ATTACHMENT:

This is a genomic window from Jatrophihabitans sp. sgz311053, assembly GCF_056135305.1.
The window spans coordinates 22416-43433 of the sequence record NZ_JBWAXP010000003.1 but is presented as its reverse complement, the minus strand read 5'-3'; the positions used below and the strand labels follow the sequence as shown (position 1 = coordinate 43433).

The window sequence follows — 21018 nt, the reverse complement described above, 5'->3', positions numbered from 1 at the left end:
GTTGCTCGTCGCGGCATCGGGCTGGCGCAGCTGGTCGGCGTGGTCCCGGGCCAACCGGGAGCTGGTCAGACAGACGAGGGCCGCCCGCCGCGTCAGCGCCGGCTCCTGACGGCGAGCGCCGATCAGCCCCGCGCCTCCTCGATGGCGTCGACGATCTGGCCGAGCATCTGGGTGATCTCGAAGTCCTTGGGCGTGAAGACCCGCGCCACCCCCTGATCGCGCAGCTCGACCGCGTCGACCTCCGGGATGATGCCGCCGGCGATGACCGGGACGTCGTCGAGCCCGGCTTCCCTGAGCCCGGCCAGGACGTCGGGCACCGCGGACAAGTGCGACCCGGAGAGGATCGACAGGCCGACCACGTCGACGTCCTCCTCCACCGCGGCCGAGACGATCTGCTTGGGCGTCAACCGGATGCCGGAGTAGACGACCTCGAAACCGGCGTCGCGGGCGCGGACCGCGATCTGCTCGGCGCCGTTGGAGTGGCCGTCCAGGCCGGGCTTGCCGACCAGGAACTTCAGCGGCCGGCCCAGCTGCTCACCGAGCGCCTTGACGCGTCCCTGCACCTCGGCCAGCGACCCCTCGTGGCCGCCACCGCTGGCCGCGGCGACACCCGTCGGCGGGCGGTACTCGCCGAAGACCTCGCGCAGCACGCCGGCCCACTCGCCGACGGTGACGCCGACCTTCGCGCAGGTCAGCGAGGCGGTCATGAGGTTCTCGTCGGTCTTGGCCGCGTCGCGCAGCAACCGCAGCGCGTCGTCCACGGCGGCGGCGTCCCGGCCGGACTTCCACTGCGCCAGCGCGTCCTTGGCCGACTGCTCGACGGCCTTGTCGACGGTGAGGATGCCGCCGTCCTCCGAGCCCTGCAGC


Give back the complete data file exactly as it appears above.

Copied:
This is a genomic window from Jatrophihabitans sp. sgz311053, assembly GCF_056135305.1.
The window spans coordinates 22416-43433 of the sequence record NZ_JBWAXP010000003.1 but is presented as its reverse complement, the minus strand read 5'-3'; the positions used below and the strand labels follow the sequence as shown (position 1 = coordinate 43433).

The window sequence follows — 21018 nt, the reverse complement described above, 5'->3', positions numbered from 1 at the left end:
GTTGCTCGTCGCGGCATCGGGCTGGCGCAGCTGGTCGGCGTGGTCCCGGGCCAACCGGGAGCTGGTCAGACAGACGAGGGCCGCCCGCCGCGTCAGCGCCGGCTCCTGACGGCGAGCGCCGATCAGCCCCGCGCCTCCTCGATGGCGTCGACGATCTGGCCGAGCATCTGGGTGATCTCGAAGTCCTTGGGCGTGAAGACCCGCGCCACCCCCTGATCGCGCAGCTCGACCGCGTCGACCTCCGGGATGATGCCGCCGGCGATGACCGGGACGTCGTCGAGCCCGGCTTCCCTGAGCCCGGCCAGGACGTCGGGCACCGCGGACAAGTGCGACCCGGAGAGGATCGACAGGCCGACCACGTCGACGTCCTCCTCCACCGCGGCCGAGACGATCTGCTTGGGCGTCAACCGGATGCCGGAGTAGACGACCTCGAAACCGGCGTCGCGGGCGCGGACCGCGATCTGCTCGGCGCCGTTGGAGTGGCCGTCCAGGCCGGGCTTGCCGACCAGGAACTTCAGCGGCCGGCCCAGCTGCTCACCGAGCGCCTTGACGCGTCCCTGCACCTCGGCCAGCGACCCCTCGTGGCCGCCACCGCTGGCCGCGGCGACACCCGTCGGCGGGCGGTACTCGCCGAAGACCTCGCGCAGCACGCCGGCCCACTCGCCGACGGTGACGCCGACCTTCGCGCAGGTCAGCGAGGCGGTCATGAGGTTCTCGTCGGTCTTGGCCGCGTCGCGCAGCAACCGCAGCGCGTCGTCCACGGCGGCGGCGTCCCGGCCGGACTTCCACTGCGCCAGCGCGTCCTTGGCCGACTGCTCGACGGCCTTGTCGACGGTGAGGATGCCGCCGTCCTCCGAGCCCTGCAGC